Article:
United Launch Alliance returns to one of its two main pads at Cape Canaveral Air Force Station Wednesday to try to break a string of recent launch scrubs due to various issues, mostly related to ground systems.
The company’s Atlas V rocket is scheduled to liftoff from Space Launch Complex-41 at 5:54pm EST (22:54 UTC), carrying a satellite for the National Reconnaissance Office. The mission is named NROL-101, and its final orbit is classified. There is a 70-percent chance of favorable conditions.
The venerable Atlas V rocket, which has flown 85 missions since its debut in 2002, will be testing new hardware with this flight. For the first time, the Atlas V will use solid-rocket boosters built by Northrop Grumman rather than Aerojet Rocketdyne. These GEM-63 boosters cost less than the booster previously used. United Launch Alliance plans to use an extended version of this booster, the GEM-63L, on its Vulcan rocket, which could make its first flight in a year or so.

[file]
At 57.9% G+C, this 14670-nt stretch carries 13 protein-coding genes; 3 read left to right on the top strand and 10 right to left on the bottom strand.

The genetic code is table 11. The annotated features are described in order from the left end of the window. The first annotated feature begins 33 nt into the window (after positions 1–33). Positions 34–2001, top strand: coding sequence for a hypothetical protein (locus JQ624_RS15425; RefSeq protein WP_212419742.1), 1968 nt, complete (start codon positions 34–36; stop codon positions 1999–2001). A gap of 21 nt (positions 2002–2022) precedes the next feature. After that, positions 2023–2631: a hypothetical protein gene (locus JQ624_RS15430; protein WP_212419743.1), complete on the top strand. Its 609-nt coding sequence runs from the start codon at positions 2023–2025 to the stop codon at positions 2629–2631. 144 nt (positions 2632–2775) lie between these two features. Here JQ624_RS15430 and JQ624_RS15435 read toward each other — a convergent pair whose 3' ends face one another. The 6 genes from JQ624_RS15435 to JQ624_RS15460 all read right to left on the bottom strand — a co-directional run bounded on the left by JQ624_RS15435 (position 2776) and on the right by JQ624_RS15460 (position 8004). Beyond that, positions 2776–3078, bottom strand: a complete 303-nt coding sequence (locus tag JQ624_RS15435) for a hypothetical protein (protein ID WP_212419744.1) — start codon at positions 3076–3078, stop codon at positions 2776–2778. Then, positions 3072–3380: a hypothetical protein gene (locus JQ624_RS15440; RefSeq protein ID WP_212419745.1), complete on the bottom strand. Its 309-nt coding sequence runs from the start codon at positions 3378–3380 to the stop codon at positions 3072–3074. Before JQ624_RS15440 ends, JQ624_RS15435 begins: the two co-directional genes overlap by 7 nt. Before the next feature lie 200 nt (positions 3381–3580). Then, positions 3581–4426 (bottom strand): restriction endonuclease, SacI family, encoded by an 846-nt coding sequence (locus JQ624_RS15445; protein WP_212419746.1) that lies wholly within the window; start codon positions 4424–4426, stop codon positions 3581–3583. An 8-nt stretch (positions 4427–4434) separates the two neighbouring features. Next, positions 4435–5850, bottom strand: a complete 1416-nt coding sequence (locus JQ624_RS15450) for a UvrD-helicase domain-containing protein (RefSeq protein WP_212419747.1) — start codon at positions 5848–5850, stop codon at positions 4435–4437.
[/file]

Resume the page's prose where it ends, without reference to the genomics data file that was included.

Perhaps the biggest question heading into today’s launch attempt is whether the Atlas V rocket will get off the ground. This mission was originally scheduled to launch on Tuesday, but after a rollout on Monday, the company discovered a problem with an environmental control…